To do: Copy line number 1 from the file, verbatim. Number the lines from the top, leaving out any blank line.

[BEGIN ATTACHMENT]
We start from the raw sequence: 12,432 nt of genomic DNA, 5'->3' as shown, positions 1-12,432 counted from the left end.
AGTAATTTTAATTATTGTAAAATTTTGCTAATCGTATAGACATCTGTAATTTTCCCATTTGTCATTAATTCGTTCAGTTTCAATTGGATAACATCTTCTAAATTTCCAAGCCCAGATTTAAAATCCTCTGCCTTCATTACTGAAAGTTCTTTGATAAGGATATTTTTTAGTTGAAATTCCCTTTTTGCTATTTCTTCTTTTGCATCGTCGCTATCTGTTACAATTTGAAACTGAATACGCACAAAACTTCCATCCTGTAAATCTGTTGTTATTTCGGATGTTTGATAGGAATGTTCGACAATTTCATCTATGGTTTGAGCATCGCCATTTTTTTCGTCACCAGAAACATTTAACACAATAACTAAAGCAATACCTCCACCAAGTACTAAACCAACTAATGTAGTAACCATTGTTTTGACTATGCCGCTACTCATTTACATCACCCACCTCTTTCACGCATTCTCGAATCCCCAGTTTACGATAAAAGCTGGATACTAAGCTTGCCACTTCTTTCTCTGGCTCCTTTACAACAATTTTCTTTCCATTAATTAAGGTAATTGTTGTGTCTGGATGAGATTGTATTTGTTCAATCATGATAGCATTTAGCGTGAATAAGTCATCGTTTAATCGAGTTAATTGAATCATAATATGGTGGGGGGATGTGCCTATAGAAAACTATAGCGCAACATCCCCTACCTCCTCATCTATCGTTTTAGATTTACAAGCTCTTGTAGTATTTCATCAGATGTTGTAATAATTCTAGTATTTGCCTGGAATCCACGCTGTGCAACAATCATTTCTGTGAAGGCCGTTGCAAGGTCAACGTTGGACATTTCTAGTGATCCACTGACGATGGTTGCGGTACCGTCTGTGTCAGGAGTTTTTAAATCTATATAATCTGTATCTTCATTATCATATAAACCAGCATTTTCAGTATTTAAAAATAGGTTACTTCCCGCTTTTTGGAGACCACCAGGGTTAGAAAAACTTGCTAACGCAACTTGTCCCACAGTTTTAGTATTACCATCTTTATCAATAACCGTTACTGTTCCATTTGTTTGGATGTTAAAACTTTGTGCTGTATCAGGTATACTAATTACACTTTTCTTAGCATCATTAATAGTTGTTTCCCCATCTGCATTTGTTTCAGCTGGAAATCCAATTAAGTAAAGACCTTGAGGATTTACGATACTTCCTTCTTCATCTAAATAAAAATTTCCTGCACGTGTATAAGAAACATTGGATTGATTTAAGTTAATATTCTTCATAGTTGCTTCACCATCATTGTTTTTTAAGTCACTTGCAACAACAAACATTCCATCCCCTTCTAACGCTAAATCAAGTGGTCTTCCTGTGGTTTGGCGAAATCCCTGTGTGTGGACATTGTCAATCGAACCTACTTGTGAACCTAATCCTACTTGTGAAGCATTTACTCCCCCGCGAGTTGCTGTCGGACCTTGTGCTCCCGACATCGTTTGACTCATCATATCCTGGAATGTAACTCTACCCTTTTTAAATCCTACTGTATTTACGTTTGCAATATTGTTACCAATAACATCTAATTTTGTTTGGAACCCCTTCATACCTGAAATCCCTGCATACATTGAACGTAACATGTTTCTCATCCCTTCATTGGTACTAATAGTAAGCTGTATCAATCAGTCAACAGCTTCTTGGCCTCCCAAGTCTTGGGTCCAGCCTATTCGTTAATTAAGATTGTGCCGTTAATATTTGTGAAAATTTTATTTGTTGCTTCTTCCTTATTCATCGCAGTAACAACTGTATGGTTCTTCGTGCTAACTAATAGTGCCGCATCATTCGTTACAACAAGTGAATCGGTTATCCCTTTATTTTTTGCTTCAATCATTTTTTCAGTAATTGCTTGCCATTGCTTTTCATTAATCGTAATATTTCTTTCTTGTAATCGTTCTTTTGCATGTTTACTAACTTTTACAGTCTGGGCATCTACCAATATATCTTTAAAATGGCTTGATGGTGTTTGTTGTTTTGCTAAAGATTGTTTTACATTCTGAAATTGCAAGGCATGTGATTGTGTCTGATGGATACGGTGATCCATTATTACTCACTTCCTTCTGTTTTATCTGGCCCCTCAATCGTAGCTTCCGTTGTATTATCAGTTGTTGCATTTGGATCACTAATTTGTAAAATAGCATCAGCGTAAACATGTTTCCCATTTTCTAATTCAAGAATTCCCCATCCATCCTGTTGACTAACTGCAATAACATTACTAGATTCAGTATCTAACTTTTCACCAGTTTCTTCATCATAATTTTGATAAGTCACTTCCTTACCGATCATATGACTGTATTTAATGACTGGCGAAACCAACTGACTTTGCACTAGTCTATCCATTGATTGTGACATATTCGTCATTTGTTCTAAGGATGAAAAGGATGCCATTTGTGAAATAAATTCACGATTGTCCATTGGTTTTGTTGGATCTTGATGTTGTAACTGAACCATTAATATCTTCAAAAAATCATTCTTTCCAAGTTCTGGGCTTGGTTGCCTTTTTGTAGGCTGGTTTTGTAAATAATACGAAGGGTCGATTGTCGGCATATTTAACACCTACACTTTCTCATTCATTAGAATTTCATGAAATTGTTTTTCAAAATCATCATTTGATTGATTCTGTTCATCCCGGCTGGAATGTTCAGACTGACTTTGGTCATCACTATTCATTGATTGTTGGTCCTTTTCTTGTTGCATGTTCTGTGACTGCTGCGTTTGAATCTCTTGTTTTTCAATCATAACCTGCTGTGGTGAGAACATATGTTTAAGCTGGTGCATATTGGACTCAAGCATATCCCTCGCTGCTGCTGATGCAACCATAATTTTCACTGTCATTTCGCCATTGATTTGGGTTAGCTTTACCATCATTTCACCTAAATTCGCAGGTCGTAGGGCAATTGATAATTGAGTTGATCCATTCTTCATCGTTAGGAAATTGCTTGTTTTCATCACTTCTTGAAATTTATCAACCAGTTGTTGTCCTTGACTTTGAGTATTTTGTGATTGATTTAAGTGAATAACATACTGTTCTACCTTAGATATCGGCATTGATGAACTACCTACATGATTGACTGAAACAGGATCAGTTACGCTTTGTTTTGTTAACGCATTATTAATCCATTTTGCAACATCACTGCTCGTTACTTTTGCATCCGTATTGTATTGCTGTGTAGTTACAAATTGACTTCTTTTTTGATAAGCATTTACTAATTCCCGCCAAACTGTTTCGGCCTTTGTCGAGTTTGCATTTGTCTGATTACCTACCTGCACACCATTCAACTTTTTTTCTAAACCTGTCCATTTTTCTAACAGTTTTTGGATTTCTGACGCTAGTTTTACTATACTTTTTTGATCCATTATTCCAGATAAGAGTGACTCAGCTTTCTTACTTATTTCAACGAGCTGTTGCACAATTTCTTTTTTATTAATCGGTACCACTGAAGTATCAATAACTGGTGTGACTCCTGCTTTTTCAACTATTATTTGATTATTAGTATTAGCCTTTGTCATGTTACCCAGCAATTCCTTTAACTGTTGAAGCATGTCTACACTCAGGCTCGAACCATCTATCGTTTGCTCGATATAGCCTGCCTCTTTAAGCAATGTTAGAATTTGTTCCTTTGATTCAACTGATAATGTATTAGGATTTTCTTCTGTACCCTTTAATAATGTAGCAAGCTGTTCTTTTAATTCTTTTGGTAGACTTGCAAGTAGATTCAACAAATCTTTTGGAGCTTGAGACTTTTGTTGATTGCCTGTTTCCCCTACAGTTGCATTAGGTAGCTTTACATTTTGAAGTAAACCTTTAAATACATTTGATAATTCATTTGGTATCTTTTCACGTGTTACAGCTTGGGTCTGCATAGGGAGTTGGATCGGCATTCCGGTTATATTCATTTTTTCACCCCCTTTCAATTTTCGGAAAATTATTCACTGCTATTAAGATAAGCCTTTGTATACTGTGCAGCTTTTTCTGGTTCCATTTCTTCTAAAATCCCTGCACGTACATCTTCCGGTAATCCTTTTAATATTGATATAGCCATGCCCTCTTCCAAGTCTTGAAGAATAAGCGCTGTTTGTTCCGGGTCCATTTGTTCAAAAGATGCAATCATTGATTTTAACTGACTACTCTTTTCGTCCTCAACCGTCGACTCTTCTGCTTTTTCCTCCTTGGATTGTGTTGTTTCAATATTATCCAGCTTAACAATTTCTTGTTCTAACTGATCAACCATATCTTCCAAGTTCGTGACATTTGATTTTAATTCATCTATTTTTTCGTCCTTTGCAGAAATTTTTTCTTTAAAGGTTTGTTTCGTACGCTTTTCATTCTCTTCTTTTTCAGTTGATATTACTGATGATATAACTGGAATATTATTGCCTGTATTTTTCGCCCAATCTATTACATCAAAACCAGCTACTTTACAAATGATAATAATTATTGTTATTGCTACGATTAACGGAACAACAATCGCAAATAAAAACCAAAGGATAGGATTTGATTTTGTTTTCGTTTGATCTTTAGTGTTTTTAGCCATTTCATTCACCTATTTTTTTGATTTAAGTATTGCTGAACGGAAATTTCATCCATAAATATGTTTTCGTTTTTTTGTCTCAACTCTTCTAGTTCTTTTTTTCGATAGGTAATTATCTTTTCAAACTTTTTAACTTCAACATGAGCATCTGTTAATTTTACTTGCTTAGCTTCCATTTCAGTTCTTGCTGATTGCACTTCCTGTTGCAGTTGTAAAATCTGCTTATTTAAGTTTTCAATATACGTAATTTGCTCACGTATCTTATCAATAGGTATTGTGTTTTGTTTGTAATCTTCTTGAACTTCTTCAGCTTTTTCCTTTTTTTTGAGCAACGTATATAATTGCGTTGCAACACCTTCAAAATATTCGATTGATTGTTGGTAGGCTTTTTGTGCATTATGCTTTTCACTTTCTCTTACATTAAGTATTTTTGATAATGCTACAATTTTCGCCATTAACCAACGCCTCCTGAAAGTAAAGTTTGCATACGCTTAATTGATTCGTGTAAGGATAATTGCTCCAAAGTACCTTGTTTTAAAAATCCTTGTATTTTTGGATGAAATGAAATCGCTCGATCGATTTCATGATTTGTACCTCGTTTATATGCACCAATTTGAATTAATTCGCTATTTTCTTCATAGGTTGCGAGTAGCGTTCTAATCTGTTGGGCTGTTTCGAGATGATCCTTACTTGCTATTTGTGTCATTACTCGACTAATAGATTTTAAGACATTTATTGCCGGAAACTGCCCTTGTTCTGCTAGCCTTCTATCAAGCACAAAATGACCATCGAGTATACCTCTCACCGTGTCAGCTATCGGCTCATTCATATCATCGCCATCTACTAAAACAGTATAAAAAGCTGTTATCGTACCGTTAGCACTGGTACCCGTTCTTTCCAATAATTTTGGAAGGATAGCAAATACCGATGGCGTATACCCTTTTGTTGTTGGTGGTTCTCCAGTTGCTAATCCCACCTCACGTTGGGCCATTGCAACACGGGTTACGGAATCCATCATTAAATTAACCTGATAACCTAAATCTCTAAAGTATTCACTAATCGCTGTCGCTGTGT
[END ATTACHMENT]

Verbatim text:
We start from the raw sequence: 12,432 nt of genomic DNA, 5'->3' as shown, positions 1-12,432 counted from the left end.